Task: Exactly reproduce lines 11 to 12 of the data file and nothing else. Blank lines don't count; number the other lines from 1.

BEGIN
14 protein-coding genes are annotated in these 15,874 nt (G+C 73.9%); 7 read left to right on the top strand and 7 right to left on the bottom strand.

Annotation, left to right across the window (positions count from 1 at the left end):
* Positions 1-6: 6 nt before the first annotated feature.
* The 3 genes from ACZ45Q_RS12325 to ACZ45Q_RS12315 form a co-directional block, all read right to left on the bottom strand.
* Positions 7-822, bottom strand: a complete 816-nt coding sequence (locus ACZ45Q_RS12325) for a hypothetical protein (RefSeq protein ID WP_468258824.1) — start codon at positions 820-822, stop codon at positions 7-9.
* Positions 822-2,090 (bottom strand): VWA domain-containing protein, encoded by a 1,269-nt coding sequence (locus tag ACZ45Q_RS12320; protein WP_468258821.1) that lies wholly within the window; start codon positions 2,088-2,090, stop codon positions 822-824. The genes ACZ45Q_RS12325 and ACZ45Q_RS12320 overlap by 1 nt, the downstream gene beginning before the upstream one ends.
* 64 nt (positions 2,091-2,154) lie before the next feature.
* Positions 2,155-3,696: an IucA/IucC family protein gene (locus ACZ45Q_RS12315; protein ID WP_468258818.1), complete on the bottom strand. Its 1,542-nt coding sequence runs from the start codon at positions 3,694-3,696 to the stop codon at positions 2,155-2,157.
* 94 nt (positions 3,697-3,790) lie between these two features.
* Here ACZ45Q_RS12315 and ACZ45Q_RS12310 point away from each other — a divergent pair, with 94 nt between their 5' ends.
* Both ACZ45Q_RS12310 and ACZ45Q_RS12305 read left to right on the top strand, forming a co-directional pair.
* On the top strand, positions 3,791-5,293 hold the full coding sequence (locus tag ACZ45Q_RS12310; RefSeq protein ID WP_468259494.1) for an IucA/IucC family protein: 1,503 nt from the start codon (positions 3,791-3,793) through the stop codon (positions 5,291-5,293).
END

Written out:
* Both ACZ45Q_RS12310 and ACZ45Q_RS12305 read left to right on the top strand, forming a co-directional pair.
* On the top strand, positions 3,791-5,293 hold the full coding sequence (locus tag ACZ45Q_RS12310; RefSeq protein ID WP_468259494.1) for an IucA/IucC family protein: 1,503 nt from the start codon (positions 3,791-3,793) through the stop codon (positions 5,291-5,293).